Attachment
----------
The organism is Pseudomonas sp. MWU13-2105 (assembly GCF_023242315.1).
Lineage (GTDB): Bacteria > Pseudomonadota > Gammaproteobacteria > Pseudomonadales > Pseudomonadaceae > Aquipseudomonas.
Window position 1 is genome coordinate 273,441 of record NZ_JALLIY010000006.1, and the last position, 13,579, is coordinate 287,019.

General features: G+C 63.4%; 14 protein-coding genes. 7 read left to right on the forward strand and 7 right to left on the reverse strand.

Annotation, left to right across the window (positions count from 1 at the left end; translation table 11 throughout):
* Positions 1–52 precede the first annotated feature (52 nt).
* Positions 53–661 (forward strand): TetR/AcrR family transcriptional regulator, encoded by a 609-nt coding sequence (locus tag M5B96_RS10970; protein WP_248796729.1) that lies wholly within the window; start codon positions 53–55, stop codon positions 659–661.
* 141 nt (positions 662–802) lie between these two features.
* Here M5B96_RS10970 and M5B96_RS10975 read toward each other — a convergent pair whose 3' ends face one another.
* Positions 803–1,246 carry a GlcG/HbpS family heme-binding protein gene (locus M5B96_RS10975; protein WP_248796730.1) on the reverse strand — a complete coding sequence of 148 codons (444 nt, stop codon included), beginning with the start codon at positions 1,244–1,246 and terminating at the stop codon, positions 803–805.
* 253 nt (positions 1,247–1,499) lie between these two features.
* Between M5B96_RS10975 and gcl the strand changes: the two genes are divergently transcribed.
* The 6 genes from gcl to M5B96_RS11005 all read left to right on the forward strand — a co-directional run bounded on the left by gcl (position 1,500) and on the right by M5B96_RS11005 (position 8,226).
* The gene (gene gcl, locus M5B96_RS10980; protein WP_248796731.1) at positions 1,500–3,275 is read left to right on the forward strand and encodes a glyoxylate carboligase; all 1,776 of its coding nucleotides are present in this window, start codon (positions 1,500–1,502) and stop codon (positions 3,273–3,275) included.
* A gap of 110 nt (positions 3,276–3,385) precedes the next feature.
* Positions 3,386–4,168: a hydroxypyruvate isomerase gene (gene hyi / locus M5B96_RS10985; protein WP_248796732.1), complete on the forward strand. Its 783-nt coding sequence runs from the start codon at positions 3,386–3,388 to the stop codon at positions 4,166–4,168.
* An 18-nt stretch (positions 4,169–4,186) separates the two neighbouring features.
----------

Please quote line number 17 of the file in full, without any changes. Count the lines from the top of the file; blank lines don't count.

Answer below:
* An 18-nt stretch (positions 4,169–4,186) separates the two neighbouring features.